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What exactly is the scale attribute that is calculated by detectSURFFeatures()?

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Philip Meier
Philip Meier on 30 Jul 2019
Commented: Philip Meier on 12 Aug 2019
Title says it all. I'm aware that a higher scale means a "larger" feature, but I'm confused by the number of different scales. Consider this snippet, which is a slightly modified version of the example in the documentation to detect as much points as possible:
K>> I = imread('cameraman.tif');
K>> points = detectSURFFeatures(I, 'MetricThreshold',0);
K>> length(unique(points.Scale))
ans =
With default parameters detectSURFFeatures() uses 3 octaves and 4 scale levels. If I understood the SURF algorithm correctly this should limit the number of different scales to 3*4=12. Can someone help me out here?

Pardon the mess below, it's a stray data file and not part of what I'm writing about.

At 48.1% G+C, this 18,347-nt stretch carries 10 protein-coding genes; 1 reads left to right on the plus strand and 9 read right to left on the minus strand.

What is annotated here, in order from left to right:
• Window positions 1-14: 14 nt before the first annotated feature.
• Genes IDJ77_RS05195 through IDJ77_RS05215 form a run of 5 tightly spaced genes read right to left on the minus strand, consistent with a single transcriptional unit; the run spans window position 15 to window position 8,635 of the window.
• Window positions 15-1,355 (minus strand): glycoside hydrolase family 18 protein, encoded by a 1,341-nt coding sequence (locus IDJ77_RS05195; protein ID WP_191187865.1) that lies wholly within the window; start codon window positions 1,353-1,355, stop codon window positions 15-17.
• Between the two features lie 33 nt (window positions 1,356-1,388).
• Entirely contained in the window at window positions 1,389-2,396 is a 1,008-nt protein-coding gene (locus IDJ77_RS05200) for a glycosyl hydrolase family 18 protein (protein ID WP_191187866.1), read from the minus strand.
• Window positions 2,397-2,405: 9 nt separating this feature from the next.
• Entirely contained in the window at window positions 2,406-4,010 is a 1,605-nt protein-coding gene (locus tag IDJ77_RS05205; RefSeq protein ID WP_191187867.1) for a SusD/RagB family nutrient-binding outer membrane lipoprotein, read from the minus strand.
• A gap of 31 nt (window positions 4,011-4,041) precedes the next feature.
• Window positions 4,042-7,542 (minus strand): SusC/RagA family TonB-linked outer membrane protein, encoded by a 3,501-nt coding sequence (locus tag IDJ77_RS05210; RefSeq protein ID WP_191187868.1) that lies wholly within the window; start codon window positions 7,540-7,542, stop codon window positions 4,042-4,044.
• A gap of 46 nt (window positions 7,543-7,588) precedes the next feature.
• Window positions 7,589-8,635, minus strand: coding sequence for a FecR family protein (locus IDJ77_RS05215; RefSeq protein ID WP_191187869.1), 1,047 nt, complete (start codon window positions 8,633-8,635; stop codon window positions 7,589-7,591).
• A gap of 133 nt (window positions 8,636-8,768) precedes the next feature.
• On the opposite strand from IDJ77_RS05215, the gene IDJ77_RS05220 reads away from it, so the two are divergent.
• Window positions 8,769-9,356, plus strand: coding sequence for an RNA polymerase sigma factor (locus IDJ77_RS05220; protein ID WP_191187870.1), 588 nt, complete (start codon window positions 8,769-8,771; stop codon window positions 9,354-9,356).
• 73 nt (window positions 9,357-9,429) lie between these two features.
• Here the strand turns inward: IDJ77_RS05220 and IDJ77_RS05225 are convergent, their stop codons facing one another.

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Answers (1)

Jalaj Gambhir
Jalaj Gambhir on 5 Aug 2019
You are confusing the 'scales' here. Each octave has fixed number of scale levels. detectSURFFeatures() does not return that value. This function returns the scale that is dependent on size of the image. You can verify this by resizing the image and then checking the unique scales returned. It would be different from 54.

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Philip Meier
Philip Meier on 12 Aug 2019
Now I'm even more confused. So this "scale" has nothing to do with the term scale and its meaning used in the original paper? To quote from the documententation of the SURFPoints class:
"Scale: Specifies scale at which the interest points were detected. This value must be greater than or equal to 1.6."
To me this sounded alot like the definition from the paper, which should be independent of the image size. If that is not the case, could you answer the original question: What exactly is the scale attribute that is calculated by detectSURFFeatures()?

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